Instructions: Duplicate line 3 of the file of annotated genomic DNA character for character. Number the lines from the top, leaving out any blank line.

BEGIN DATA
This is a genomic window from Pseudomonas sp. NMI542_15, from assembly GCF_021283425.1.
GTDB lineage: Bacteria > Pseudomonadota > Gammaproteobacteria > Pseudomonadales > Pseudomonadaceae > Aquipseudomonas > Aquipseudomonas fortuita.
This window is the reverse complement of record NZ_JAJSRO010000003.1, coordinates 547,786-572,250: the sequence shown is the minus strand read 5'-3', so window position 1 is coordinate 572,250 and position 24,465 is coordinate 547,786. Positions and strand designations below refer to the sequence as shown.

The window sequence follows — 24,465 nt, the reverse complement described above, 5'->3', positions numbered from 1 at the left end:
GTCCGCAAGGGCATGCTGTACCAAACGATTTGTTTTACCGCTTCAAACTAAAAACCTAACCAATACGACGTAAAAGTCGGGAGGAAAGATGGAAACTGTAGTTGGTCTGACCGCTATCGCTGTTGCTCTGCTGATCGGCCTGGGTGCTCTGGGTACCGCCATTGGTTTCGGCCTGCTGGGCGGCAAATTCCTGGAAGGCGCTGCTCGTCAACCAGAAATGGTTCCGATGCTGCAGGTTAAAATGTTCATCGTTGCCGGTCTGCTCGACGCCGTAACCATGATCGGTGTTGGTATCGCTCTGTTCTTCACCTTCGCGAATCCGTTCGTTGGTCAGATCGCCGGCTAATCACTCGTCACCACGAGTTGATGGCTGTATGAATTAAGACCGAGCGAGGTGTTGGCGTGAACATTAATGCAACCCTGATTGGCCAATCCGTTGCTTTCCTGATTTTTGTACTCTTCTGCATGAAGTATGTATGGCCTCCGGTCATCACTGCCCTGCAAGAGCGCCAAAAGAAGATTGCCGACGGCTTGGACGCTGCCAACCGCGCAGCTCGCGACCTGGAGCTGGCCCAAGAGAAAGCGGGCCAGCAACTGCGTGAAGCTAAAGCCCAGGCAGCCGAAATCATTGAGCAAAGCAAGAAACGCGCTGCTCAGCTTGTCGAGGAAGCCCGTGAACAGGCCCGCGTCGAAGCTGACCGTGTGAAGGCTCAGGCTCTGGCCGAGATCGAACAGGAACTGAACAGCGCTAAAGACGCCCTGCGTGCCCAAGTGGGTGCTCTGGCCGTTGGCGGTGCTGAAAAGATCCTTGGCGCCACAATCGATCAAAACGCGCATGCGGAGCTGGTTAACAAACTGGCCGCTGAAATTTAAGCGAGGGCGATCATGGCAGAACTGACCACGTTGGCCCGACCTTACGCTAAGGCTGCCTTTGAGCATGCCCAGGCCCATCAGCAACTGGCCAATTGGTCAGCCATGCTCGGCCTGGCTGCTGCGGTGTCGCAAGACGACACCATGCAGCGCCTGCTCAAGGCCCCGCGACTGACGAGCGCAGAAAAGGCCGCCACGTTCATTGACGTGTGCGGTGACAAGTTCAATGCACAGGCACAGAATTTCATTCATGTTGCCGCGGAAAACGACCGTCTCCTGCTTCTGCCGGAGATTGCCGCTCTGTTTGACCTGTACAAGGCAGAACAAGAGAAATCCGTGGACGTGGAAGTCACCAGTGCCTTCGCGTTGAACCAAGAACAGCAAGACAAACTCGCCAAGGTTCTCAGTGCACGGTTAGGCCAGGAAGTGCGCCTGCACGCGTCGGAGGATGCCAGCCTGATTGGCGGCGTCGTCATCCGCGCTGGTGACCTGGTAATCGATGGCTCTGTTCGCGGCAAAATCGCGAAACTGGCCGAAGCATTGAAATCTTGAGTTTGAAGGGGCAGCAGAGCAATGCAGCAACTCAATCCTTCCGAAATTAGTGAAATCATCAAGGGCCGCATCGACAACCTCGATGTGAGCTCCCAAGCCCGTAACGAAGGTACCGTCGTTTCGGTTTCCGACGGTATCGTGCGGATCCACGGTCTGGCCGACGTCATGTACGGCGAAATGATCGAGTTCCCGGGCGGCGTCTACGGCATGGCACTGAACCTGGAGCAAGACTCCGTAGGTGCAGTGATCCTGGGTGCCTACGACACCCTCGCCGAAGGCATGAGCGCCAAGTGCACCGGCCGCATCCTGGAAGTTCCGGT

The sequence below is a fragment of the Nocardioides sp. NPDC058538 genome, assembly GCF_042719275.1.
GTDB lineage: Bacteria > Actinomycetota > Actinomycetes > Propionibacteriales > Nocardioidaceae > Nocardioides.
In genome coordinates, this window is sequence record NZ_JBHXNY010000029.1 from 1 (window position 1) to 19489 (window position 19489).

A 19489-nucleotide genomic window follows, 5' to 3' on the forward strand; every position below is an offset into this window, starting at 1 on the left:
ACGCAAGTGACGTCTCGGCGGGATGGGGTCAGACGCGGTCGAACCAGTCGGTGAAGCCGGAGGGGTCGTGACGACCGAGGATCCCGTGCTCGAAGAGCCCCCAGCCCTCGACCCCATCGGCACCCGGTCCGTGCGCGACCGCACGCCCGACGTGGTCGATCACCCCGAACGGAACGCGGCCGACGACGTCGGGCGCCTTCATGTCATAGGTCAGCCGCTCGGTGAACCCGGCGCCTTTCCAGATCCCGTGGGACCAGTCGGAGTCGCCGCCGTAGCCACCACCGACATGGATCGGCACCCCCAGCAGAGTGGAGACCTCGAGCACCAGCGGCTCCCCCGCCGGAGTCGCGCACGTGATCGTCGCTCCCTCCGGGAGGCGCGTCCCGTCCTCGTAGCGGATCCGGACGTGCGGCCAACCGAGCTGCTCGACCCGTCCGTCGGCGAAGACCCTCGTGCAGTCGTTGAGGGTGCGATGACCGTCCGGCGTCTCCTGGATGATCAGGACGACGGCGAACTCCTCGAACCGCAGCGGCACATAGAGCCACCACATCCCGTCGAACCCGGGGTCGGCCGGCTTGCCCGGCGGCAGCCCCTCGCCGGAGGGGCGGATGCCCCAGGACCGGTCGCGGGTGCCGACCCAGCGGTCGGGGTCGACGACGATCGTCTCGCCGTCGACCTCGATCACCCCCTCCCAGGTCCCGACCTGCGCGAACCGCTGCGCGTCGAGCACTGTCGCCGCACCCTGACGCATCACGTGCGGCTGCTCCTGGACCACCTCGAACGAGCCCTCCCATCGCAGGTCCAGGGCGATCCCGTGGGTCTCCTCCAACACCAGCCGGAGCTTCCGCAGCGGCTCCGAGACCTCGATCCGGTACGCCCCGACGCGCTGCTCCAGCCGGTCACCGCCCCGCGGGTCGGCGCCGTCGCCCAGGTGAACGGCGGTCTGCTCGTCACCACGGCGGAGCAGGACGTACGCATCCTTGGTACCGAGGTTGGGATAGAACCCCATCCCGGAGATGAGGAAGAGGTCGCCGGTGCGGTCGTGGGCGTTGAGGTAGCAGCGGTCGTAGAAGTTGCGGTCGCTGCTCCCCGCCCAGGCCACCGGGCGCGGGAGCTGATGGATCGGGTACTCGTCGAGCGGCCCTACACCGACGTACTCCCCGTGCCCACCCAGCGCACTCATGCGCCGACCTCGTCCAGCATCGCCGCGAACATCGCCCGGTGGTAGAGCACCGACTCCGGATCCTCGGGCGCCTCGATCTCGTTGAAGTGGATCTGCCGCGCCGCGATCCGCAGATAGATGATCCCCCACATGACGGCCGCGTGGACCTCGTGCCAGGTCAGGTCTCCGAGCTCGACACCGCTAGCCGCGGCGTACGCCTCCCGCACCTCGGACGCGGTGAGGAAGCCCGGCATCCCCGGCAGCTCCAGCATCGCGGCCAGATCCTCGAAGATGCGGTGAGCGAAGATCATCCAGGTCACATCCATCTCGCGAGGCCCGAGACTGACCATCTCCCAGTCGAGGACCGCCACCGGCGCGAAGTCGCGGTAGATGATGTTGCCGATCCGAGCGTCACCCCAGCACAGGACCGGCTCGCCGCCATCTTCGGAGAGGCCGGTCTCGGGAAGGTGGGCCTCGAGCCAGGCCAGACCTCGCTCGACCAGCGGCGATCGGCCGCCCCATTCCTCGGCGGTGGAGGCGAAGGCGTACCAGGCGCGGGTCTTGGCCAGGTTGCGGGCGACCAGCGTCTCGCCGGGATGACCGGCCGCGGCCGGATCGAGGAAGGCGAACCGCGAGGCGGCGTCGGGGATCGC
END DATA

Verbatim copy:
This window is the reverse complement of record NZ_JAJSRO010000003.1, coordinates 547,786-572,250: the sequence shown is the minus strand read 5'-3', so window position 1 is coordinate 572,250 and position 24,465 is coordinate 547,786. Positions and strand designations below refer to the sequence as shown.